Testosterone plays many roles in the body. It dials up metabolism, burns fat, builds muscle, builds bone, balances mood, and increases energy. Testosterone was shaped by evolution to increase the survival of humans by fostering the qualities and energy one would need to hunt, fight or flee, construct shelters, reproduce, and overall be hard to kill. Testosterone is important in supporting a vital and resilient lifestyle. Testosterone is not just for men; women also have and need testosterone and can develop symptoms if they have too much or too little.

Low Testosterone: Normal vs. Abnormal 

You have probably heard or seen ads for low testosterone or “low T.” Other names may include andropause, androgen deficiency, late-onset hypogonadism, and male menopause. Unlike the steep drop in estrogen that accompanies menopause, andropause is a much slower decline in testosterone experienced by those with testes. Testosterone levels peak in our late 20s and drop 1.2% per year after 30 years of age! 


However, studies show that our population’s levels of testosterone have been declining over the generations. Dr. Paolone, in a 2017 UW article, pointed out that 39% of men 45 years and older have low testosterone when measured. Other studies show that testosterone levels are dropping faster than can be explained by aging, obesity, diet, and an inactive lifestyle, all of which have been associated with lower testosterone levels.  


For example…“a 65-year-old man in 2002 would have testosterone levels 15% lower than those of a 65-year-old in 1987.”  There is growing evidence that our exposure to modern industrial chemicals is meddling with hormones, including testosterone. These so-called endocrine disruptors include fire retardants, BPA, phthalates, benzenes and organophosphates. See the EWG.org article to learn more about them and how to reduce exposure. 


Image from: https://www.artofmanliness.com/articles/testosterone-benefits/


Signs of Low Testosterone:

Low levels of testosterone can cause a wide range of symptoms. Some of the more severe symptoms are infertility, loss of muscle mass, erectile dysfunction, low libido, and lack of facial hair. More subtle symptoms include depression, irritability, fatigue, and difficulty losing weight or gaining muscle mass. I like the graphic from the popular podcast, Art of Manliness, as I think it gives a good summary of the benefits of having optimal testosterone levels. 


How to Know If You Should Get Tested:

Testosterone is only one piece of the health puzzle, but it is an important one. Your doctor’s individual assessment will help to determine if checking testosterone would be beneficial. Studies show that a simple blood test is the most clinically useful way to assess testosterone status. Your doctor will help determine if your testosterone levels are likely a cause of your symptoms and whether natural or supplemental treatments are right for you.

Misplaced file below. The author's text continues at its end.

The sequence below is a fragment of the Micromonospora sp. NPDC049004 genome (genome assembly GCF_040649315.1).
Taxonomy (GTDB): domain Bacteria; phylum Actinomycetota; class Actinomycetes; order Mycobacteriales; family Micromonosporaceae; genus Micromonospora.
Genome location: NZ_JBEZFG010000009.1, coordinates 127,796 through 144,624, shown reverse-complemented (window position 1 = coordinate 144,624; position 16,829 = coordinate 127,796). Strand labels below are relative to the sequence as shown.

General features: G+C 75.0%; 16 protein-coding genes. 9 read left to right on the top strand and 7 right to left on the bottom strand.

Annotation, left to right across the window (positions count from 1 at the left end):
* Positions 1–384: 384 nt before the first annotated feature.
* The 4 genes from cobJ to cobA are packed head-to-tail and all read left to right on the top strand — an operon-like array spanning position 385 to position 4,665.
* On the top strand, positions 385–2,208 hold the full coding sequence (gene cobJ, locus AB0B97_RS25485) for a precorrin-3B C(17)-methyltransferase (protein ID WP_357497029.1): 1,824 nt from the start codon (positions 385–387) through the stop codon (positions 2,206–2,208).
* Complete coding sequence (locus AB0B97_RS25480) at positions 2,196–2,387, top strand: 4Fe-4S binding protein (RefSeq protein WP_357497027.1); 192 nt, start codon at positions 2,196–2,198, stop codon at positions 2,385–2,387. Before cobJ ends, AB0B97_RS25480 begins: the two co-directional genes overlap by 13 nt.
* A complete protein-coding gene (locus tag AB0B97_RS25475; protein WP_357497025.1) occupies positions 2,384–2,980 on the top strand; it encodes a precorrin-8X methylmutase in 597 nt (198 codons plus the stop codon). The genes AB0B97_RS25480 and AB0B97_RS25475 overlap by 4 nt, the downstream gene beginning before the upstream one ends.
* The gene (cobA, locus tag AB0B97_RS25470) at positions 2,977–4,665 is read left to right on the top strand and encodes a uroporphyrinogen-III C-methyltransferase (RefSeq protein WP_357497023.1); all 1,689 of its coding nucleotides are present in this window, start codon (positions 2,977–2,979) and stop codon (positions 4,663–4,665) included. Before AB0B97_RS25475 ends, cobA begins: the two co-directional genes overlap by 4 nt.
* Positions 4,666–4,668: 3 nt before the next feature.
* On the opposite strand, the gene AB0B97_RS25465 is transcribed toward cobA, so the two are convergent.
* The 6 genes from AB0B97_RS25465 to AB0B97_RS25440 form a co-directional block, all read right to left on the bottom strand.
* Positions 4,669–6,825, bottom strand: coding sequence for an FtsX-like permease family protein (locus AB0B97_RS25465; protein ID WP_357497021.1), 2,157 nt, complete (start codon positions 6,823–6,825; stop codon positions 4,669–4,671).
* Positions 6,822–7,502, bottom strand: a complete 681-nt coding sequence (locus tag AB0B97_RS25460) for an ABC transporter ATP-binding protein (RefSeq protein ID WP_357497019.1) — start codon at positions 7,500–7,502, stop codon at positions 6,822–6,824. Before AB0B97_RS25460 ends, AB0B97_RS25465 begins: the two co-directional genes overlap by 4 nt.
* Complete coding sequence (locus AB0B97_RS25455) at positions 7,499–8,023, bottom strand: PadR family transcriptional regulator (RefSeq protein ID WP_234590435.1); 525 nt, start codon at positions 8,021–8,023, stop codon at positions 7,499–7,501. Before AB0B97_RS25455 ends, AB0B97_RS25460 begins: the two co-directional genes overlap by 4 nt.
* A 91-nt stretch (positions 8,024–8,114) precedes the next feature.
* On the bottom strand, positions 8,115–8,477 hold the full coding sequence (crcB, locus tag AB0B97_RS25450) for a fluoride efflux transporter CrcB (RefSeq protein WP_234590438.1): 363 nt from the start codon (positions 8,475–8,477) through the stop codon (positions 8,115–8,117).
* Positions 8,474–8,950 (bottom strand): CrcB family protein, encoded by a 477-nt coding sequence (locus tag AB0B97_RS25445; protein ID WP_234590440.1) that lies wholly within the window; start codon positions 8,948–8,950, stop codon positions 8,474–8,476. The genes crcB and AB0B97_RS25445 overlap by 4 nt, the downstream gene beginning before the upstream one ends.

Natural Ways to Increase Testosterone: 

Not everyone with low testosterone and symptoms needs testosterone supplementation. There are many natural ways to increase testosterone naturally:

  • Weight loss:
    • Fat tissue turns your testosterone into estrogen. So, losing weight can increase your testosterone levels. 
  • Weight lifting:
    • Weight lifting stimulates your body’s ability to produce testosterone, the body’s clever way of adapting to physical challenges. Heavy weights with lower reps is ideal for this.
  • Decrease alcohol consumption.
  • Morning sexual activity:
    • Yep, testosterone levels are actually highest in the mornings and sexual activity is another way to stimulate T production! 
  • Competition/believing you’re a winner:
    • In a study of 6 collegiate tennis players, testosterone levels rose before the match. Also, the winner’s average testosterone levels after the match rose compared to the losers. 
    • Another study measured testosterone before and after a rowing competition, but the researchers about who won the race. “The men who believed they had won received an average testosterone increase of 4.92%, while those convinced they had lost dropped by an average of 7.24%. Overall, men who thought they were winners had testosterone levels 14.46% higher than their deflated opponents.”
  • Sleep:
    • Aim for 7-8 hours of sleep. Sleep is vital for testosterone production.
  • Correct nutrient deficiencies:
    • Have your vitamin D levels checked, and increase levels if needed.
    • Omega 3 oils, from fatty fish. Talk to your doctor about the best sources.
    • Correct zinc deficiency, if a blood test shows insufficient levels.
  • Eat brassicas like broccoli:
    • Broccoli contains compounds called indoles which have been shown to help with eliminating the bad estrogen breakdown products that hinder testosterone.

Testosterone supplementation:

Sometimes testosterone replacement is the treatment of choice based on labs and symptoms. The most common replacement methods include creams, and once to twice weekly injections that patients are taught to do on their own. Your doctor can help you determine if testosterone therapy is an option for you, and which delivery method may be best.  Regular follow ups with your doctor are required to monitor therapy so any needed dose adjustments can be done to ensure safety and good results. 


Dr. Payton Robertson specializes in Men’s health, physical medicine, cardiovascular and metabolic conditions. Connect with him by scheduling a Telehealth visit or a complimentary 15-min phone consult to get your health care started!